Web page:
This verse seems to describe the Lake of Fire as a place where God torments people forever. This raises a few questions: 1) If the Beast and False Prophet are mortal men, why are they still alive after the Millennium when Satan is cast into the Lake of Fire? 2) If they are mortals, how can they "be tormented day and night forever and ever" in an inferno that would soon consume them? 3) What kind of God would devise such a "cruel and unusual" punishment?
Before we answer these questions, we must briefly consider whether man has an immortal soul. Our understanding of the Scriptures compels us to maintain that he does not for several reasons:
» Job recognized that man has a spirit (Job 32:8), which Paul shows in I Corinthians 2:11 endows humanity with intellect. This spirit in man comes from God (Zechariah 12:1) and returns to Him when we die (Ecclesiastes 12:7; Acts 7:59). It records our experiences, character, and personality, which God stores until the resurrection of the dead. However, the Bible never describes this spirit as immortal or eternal; in fact, I Corinthians 2:6-16 explains that man needs yet another Spirit, God's, to be complete and discern godly things.
» The Bible flatly asserts that all people die: "It is appointed for men to die once" (Hebrews 9:27). Ezekiel says clearly that souls die: "The soul who sins shall die" (Ezekiel 18:4, 20; see Romans 6:23). Jesus warns in Matthew 10:28 that God can destroy both soul and body in Gehenna.
» In death, life and consciousness are gone. "The dead know nothing," says Solomon in Ecclesiastes 9:5, and he later adds, "There is no work or device or knowledge or wisdom in the grave where you are going" (verse 10). In Psalm 146:4, the psalmist writes about a man's death, "His spirit departs, he returns to his earth; in that very day his plans perish" (see Genesis 3:19).
» Scripture also confutes the idea that people go to heaven or hell after death. Peter says to the crowd on the day of Pentecost, "Men and brethren, let me speak freely to you of the patriarch David, that he is both dead and buried, and his tomb is with us to this day. . . . For David did not ascend into the heavens" (Acts 2:29, 34). Our Savior confirms this in John 3:13: "No one has ascended to heaven but He who came down from heaven, that is, the Son of Man who is in heaven." The biblical usage of Sheol and Hades simply means "the grave."
» Men cannot have immortality unless God gives it to them. Paul writes, "For the wages of sin is death, but the gift of God is eternal life in Christ Jesus our Lord" (Romans 6:23). In I Corinthians 15:53 he tells the saints, "This corruptible must put on incorruption, and this mortal must put on immortality." At the first resurrection God will give "eternal life to those who by patient continuance in doing good seek for glory, honor, and immortality" (Romans 2:7). If we already had immortality, why should we put it on or seek it?
» Only God has immortality. He is, Paul writes to Timothy, ". . . the blessed and only Potentate, the King of kings and Lord of lords, who alone has immortality" (I Timothy 6:15-16). John says of the Word, "In Him was life" (John 1:4), meaning as Creator of all things (verse 3), He had life inherent. Jesus affirms this in John 14:6, "I am the way, the truth, and the life." Men must go through Him to receive eternal life.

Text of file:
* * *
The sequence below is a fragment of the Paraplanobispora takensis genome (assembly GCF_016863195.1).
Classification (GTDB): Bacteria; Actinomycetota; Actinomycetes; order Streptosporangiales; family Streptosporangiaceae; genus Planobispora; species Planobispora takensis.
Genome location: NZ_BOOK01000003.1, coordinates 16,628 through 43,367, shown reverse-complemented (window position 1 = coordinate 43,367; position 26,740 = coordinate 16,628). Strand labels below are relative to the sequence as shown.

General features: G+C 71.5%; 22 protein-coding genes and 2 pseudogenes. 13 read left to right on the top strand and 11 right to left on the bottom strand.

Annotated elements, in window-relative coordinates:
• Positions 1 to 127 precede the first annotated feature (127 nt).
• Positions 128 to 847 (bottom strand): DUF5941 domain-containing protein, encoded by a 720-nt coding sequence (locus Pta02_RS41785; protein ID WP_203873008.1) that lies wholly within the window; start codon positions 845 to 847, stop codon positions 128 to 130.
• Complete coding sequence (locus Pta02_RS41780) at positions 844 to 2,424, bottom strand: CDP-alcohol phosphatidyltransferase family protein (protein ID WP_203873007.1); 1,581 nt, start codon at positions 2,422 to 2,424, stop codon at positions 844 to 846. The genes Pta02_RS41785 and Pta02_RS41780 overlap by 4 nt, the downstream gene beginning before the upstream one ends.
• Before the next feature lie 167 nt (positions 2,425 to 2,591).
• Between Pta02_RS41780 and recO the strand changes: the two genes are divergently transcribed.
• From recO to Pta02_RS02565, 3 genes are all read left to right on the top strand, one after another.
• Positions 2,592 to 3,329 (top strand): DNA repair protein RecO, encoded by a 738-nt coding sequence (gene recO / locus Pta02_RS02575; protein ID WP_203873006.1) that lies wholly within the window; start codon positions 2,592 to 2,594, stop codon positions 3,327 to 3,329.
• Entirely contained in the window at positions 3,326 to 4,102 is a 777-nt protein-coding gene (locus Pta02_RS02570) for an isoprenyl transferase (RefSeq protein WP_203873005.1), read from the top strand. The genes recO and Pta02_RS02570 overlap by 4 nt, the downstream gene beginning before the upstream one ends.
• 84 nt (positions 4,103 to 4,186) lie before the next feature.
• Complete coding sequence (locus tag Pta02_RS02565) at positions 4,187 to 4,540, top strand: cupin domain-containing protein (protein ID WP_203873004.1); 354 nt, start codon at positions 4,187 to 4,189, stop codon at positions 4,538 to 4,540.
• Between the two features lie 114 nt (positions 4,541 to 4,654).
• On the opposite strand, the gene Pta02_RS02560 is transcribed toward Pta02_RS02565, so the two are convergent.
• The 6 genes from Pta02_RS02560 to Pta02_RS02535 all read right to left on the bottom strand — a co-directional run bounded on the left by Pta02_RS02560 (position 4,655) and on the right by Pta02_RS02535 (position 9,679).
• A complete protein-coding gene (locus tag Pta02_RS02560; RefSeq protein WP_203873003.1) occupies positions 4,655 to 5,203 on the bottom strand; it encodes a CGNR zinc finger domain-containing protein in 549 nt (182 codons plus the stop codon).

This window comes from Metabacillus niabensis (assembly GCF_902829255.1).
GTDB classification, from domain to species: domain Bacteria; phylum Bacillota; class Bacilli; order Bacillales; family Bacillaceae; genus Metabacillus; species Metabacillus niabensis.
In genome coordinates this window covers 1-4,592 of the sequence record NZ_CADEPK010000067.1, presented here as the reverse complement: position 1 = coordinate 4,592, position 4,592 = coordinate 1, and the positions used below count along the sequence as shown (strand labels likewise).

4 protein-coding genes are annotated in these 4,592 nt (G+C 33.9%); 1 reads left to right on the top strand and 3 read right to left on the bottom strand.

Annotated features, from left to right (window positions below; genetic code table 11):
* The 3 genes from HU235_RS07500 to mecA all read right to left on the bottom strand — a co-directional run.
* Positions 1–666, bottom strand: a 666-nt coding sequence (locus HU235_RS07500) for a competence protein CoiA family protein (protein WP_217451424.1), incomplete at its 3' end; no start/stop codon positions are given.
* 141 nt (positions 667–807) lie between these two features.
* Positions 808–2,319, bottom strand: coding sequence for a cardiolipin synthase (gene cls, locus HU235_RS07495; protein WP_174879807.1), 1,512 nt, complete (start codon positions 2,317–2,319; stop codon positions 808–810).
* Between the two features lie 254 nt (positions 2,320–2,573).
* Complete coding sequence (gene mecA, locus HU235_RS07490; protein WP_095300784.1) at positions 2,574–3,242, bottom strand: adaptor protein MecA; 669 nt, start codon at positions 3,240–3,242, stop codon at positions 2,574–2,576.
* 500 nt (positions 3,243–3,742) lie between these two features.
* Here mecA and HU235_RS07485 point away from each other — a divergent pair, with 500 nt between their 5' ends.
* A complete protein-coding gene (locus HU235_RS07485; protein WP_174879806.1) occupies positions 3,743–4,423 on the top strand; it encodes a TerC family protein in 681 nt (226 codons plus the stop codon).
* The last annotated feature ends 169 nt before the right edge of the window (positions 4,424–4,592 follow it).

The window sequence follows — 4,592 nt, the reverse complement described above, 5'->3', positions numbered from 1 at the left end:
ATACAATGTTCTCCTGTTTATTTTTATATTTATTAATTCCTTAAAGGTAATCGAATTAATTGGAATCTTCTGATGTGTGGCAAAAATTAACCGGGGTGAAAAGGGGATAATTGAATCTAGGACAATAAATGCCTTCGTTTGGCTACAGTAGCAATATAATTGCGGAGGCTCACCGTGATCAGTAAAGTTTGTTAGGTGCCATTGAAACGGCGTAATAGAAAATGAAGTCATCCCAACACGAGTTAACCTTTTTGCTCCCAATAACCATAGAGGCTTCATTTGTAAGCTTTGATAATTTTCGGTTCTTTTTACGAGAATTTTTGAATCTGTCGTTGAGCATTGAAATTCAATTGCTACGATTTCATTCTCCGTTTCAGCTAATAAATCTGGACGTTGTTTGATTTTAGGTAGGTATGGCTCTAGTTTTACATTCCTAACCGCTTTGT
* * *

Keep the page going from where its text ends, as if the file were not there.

With such overwhelming proof, the doctrine of the immortality of the soul proves false. Man is not immortal, nor does he possess any "spark of God" unless God has given it to him through the Holy Spirit (Romans 8:11). A Christian's hope of life after death rests in the resurrection of the dead (I Corinthians 15:12-23). Conversely, the wicked only await eternal death as recompense for their evil lives, not eternal life in torment.
To understand Revelation 20:10 correctly, we must put it into its proper chronological context. Once we know when it occurs, much of the confusion about this verse clears up.
Though only twelve verses separate Revelation 19:20 from 20:10, one thousand years pass between their respective events. The Beast and the False Prophet are cast into the Lake of Fire when Christ returns (Revelation 19:11-21). Soon thereafter, an angel imprisons Satan in the bottomless pit for the thousand years of the Millennium (Revelation 20:1-3). When the thousand years pass, Satan is released, and he gathers Gog and Magog to fight against the saints (verses 7-9). After God defeats this futile attempt, He casts Satan into the Lake of Fire (verse 10).
Obviously, the flames of the Lake of Fire totally consume the Beast and False Prophet. In no way could they survive a thousand years of burning! The laws of nature simply will not allow it.
The translators of the King James and New King James versions render the final clause of the first sentence as "where the beast and the false prophet are." The present-tense verb "are" is not in the Greek; it is an understood verb. In English grammar, such silent verbs take the same tense as the verb in the main clause of the sentence. The translators ignored this rule, however. The primary verb of the sentence, "was cast" (an aorist verb usually translated as simple past tense), demands that the silent verb should be "were cast" (past tense) to agree with the plural subject, "the beast and the false prophet."
Deceived by the false doctrine of the immortal soul, the translators had to deny nature and break the rules to make this verse fit their understanding! On the other hand, we can confidently assert that our teaching agrees with Scripture, nature, and grammar!
Richard T. Ritenbaugh